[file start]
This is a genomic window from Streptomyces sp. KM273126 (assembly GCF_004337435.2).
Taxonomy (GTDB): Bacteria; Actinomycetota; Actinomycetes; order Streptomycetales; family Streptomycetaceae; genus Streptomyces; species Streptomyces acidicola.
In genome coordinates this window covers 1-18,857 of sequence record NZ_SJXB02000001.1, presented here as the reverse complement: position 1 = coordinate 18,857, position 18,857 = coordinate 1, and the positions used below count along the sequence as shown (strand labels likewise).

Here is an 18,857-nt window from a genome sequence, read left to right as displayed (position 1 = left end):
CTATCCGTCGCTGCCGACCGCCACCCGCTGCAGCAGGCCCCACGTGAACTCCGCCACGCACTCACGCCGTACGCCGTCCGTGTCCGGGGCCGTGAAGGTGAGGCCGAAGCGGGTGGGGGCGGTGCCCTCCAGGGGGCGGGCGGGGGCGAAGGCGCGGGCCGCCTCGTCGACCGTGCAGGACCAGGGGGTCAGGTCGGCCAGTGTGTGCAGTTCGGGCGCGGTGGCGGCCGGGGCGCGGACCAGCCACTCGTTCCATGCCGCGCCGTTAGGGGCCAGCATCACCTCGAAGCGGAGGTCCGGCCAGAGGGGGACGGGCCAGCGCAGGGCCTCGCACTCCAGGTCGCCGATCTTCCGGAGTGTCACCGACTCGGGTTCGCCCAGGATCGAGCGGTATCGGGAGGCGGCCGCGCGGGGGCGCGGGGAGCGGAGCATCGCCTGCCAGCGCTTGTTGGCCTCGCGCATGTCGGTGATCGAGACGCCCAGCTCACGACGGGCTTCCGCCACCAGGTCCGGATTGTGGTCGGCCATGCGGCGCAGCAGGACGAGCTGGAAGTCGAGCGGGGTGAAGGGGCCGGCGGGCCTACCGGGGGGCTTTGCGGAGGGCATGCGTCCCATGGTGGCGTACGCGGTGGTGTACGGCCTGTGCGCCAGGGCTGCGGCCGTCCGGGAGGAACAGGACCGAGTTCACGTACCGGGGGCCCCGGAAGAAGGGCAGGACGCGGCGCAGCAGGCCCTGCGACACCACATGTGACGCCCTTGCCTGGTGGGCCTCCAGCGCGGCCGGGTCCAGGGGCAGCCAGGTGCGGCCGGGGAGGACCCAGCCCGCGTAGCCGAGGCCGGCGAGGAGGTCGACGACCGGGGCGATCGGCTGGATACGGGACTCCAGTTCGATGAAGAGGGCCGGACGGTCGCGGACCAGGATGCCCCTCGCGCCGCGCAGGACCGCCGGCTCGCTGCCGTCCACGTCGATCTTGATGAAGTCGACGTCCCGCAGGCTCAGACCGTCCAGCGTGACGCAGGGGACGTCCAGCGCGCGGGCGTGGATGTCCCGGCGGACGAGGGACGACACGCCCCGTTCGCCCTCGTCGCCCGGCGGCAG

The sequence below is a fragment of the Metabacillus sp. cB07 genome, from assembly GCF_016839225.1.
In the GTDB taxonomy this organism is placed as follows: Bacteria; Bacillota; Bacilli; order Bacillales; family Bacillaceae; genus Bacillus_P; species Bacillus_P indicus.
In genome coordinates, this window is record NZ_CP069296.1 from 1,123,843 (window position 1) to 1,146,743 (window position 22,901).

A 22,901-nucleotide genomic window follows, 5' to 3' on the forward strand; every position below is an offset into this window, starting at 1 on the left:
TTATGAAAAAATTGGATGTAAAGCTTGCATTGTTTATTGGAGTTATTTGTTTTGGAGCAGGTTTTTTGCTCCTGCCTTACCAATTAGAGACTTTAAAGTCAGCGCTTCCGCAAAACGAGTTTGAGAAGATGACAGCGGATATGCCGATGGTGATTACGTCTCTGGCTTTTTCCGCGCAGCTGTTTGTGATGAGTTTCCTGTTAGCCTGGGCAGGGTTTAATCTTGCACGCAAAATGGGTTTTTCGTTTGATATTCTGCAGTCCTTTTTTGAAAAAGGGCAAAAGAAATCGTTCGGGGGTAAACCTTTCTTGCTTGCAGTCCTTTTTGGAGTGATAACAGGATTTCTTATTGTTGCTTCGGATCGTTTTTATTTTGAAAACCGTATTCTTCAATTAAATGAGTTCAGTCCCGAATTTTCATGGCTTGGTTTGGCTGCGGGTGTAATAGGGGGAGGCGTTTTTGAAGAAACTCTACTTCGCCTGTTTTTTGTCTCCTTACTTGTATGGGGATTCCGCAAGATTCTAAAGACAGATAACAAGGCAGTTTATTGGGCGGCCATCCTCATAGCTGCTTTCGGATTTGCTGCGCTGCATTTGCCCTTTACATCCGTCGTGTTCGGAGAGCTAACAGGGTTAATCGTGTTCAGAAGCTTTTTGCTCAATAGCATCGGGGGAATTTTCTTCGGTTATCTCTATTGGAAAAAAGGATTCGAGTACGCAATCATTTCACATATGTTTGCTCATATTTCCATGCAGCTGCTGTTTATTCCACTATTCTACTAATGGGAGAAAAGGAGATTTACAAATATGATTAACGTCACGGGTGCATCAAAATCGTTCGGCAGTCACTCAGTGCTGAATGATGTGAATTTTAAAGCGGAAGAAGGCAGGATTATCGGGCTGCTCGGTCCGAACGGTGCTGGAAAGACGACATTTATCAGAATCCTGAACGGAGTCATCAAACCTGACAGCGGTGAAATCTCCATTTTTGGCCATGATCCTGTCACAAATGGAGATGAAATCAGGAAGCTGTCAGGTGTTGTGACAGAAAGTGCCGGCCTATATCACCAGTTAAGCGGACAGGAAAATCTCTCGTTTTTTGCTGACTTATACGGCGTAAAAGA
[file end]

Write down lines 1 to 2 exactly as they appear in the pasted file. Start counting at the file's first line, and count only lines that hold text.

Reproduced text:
This is a genomic window from Streptomyces sp. KM273126 (assembly GCF_004337435.2).
Taxonomy (GTDB): Bacteria; Actinomycetota; Actinomycetes; order Streptomycetales; family Streptomycetaceae; genus Streptomyces; species Streptomyces acidicola.